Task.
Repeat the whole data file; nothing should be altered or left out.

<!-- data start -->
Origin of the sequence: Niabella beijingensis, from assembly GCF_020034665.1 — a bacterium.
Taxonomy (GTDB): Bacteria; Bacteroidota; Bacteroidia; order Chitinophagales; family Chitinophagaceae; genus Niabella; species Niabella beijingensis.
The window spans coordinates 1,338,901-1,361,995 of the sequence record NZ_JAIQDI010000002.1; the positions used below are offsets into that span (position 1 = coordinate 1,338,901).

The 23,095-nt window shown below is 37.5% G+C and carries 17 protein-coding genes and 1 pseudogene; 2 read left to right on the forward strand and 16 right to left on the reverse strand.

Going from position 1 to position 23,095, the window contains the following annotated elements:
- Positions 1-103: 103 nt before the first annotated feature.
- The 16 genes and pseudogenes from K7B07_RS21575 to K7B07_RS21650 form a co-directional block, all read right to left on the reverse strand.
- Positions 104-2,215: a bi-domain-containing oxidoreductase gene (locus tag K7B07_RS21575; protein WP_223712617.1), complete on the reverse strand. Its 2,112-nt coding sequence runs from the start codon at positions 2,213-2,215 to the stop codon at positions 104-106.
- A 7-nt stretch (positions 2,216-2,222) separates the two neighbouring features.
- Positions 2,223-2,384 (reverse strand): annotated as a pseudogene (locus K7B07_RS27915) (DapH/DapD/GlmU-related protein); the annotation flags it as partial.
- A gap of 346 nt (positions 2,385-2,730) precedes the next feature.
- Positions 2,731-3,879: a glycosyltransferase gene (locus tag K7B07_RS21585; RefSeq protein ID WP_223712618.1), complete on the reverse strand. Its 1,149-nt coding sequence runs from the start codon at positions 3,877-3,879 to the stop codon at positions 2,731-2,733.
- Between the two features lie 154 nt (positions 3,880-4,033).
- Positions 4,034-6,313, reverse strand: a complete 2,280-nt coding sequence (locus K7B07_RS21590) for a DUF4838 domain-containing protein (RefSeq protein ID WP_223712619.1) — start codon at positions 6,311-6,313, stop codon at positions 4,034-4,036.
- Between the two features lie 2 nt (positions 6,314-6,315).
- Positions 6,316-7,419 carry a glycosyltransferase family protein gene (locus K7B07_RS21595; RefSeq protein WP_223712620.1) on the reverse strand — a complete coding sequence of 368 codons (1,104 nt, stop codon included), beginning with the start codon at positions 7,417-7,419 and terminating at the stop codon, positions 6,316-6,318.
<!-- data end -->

Origin of the sequence: Niabella beijingensis, from assembly GCF_020034665.1 — a bacterium.
Taxonomy (GTDB): Bacteria; Bacteroidota; Bacteroidia; order Chitinophagales; family Chitinophagaceae; genus Niabella; species Niabella beijingensis.
The window spans coordinates 1,338,901-1,361,995 of the sequence record NZ_JAIQDI010000002.1; the positions used below are offsets into that span (position 1 = coordinate 1,338,901).

The 23,095-nt window shown below is 37.5% G+C and carries 17 protein-coding genes and 1 pseudogene; 2 read left to right on the forward strand and 16 right to left on the reverse strand.

Going from position 1 to position 23,095, the window contains the following annotated elements:
- Positions 1-103: 103 nt before the first annotated feature.
- The 16 genes and pseudogenes from K7B07_RS21575 to K7B07_RS21650 form a co-directional block, all read right to left on the reverse strand.
- Positions 104-2,215: a bi-domain-containing oxidoreductase gene (locus tag K7B07_RS21575; protein WP_223712617.1), complete on the reverse strand. Its 2,112-nt coding sequence runs from the start codon at positions 2,213-2,215 to the stop codon at positions 104-106.
- A 7-nt stretch (positions 2,216-2,222) separates the two neighbouring features.
- Positions 2,223-2,384 (reverse strand): annotated as a pseudogene (locus K7B07_RS27915) (DapH/DapD/GlmU-related protein); the annotation flags it as partial.
- A gap of 346 nt (positions 2,385-2,730) precedes the next feature.
- Positions 2,731-3,879: a glycosyltransferase gene (locus tag K7B07_RS21585; RefSeq protein ID WP_223712618.1), complete on the reverse strand. Its 1,149-nt coding sequence runs from the start codon at positions 3,877-3,879 to the stop codon at positions 2,731-2,733.
- Between the two features lie 154 nt (positions 3,880-4,033).
- Positions 4,034-6,313, reverse strand: a complete 2,280-nt coding sequence (locus K7B07_RS21590) for a DUF4838 domain-containing protein (RefSeq protein ID WP_223712619.1) — start codon at positions 6,311-6,313, stop codon at positions 4,034-4,036.
- Between the two features lie 2 nt (positions 6,314-6,315).
- Positions 6,316-7,419 carry a glycosyltransferase family protein gene (locus K7B07_RS21595; RefSeq protein WP_223712620.1) on the reverse strand — a complete coding sequence of 368 codons (1,104 nt, stop codon included), beginning with the start codon at positions 7,417-7,419 and terminating at the stop codon, positions 6,316-6,318.